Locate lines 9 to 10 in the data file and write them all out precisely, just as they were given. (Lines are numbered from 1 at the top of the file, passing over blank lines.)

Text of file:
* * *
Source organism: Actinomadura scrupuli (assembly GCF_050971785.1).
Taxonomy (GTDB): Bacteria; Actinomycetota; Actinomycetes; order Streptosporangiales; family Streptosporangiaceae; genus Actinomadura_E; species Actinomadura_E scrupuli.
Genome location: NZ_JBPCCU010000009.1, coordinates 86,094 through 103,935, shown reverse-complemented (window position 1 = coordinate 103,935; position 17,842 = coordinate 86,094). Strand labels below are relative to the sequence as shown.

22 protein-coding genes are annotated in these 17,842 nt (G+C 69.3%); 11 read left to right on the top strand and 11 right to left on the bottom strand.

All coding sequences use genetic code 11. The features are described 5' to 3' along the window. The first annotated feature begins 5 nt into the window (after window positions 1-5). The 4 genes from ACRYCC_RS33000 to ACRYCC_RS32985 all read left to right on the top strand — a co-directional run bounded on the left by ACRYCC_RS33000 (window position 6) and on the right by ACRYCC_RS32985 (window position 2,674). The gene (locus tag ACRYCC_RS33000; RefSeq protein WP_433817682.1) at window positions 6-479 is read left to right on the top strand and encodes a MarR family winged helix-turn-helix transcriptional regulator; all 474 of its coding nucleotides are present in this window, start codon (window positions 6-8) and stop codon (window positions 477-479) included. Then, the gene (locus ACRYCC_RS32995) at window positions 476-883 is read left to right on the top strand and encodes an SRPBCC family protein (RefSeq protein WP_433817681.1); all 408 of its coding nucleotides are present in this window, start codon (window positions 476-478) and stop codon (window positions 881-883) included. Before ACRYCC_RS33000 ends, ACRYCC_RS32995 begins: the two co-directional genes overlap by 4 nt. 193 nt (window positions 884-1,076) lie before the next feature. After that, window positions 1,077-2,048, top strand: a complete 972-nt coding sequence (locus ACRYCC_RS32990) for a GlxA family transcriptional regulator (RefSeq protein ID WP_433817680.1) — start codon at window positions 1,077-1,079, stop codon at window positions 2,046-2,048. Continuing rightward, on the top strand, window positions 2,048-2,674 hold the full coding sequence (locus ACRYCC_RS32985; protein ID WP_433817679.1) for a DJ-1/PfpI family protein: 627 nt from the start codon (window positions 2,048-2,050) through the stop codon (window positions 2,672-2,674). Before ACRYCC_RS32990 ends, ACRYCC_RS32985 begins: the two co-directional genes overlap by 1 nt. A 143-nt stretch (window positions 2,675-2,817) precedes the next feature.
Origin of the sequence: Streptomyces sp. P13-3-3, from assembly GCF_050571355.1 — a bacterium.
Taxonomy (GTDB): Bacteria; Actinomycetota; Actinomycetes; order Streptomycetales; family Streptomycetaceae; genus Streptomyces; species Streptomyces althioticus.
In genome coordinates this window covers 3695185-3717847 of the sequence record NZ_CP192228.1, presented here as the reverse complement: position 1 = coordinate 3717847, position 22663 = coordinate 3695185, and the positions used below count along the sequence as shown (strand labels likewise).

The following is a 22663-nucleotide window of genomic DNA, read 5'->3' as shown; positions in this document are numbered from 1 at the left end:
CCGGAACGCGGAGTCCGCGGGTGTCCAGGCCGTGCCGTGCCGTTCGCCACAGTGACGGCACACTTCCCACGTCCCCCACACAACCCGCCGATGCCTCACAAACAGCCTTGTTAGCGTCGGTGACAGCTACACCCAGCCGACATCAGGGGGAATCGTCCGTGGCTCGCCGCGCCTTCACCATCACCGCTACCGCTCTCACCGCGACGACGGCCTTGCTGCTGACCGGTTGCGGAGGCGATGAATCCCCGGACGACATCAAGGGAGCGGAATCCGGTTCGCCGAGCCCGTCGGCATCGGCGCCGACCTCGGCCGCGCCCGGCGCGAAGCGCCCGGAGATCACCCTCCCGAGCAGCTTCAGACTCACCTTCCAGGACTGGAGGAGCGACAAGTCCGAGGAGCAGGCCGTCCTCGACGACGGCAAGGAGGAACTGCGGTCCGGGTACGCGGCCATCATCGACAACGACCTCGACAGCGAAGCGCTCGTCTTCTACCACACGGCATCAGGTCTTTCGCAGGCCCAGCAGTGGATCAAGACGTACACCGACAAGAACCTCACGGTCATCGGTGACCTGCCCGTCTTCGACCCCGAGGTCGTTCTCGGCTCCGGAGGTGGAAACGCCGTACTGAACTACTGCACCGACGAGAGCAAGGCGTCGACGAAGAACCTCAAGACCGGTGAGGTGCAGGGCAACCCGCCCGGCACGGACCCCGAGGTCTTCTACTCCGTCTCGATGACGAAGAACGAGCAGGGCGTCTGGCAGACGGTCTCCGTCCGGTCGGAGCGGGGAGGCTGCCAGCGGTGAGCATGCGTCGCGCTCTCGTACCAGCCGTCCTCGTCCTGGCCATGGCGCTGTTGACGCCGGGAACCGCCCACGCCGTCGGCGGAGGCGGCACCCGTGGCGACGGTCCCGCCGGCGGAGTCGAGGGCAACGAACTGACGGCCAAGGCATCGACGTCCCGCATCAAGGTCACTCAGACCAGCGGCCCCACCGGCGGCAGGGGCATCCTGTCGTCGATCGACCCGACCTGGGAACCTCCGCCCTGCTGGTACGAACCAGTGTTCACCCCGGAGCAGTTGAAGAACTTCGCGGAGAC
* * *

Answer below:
The following is a 22663-nucleotide window of genomic DNA, read 5'->3' as shown; positions in this document are numbered from 1 at the left end:
CCGGAACGCGGAGTCCGCGGGTGTCCAGGCCGTGCCGTGCCGTTCGCCACAGTGACGGCACACTTCCCACGTCCCCCACACAACCCGCCGATGCCTCACAAACAGCCTTGTTAGCGTCGGTGACAGCTACACCCAGCCGACATCAGGGGGAATCGTCCGTGGCTCGCCGCGCCTTCACCATCACCGCTACCGCTCTCACCGCGACGACGGCCTTGCTGCTGACCGGTTGCGGAGGCGATGAATCCCCGGACGACATCAAGGGAGCGGAATCCGGTTCGCCGAGCCCGTCGGCATCGGCGCCGACCTCGGCCGCGCCCGGCGCGAAGCGCCCGGAGATCACCCTCCCGAGCAGCTTCAGACTCACCTTCCAGGACTGGAGGAGCGACAAGTCCGAGGAGCAGGCCGTCCTCGACGACGGCAAGGAGGAACTGCGGTCCGGGTACGCGGCCATCATCGACAACGACCTCGACAGCGAAGCGCTCGTCTTCTACCACACGGCATCAGGTCTTTCGCAGGCCCAGCAGTGGATCAAGACGTACACCGACAAGAACCTCACGGTCATCGGTGACCTGCCCGTCTTCGACCCCGAGGTCGTTCTCGGCTCCGGAGGTGGAAACGCCGTACTGAACTACTGCACCGACGAGAGCAAGGCGTCGACGAAGAACCTCAAGACCGGTGAGGTGCAGGGCAACCCGCCCGGCACGGACCCCGAGGTCTTCTACTCCGTCTCGATGACGAAGAACGAGCAGGGCGTCTGGCAGACGGTCTCCGTCCGGTCGGAGCGGGGAGGCTGCCAGCGGTGAGCATGCGTCGCGCTCTCGTACCAGCCGTCCTCGTCCTGGCCATGGCGCTGTTGACGCCGGGAACCGCCCACGCCGTCGGCGGAGGCGGCACCCGTGGCGACGGTCCCGCCGGCGGAGTCGAGGGCAACGAACTGACGGCCAAGGCATCGACGTCCCGCATCAAGGTCACTCAGACCAGCGGCCCCACCGGCGGCAGGGGCATCCTGTCGTCGATCGACCCGACCTGGGAACCTCCGCCCTGCTGGTACGAACCAGTGTTCACCCCGGAGCAGTTGAAGAACTTCGCGGAGAC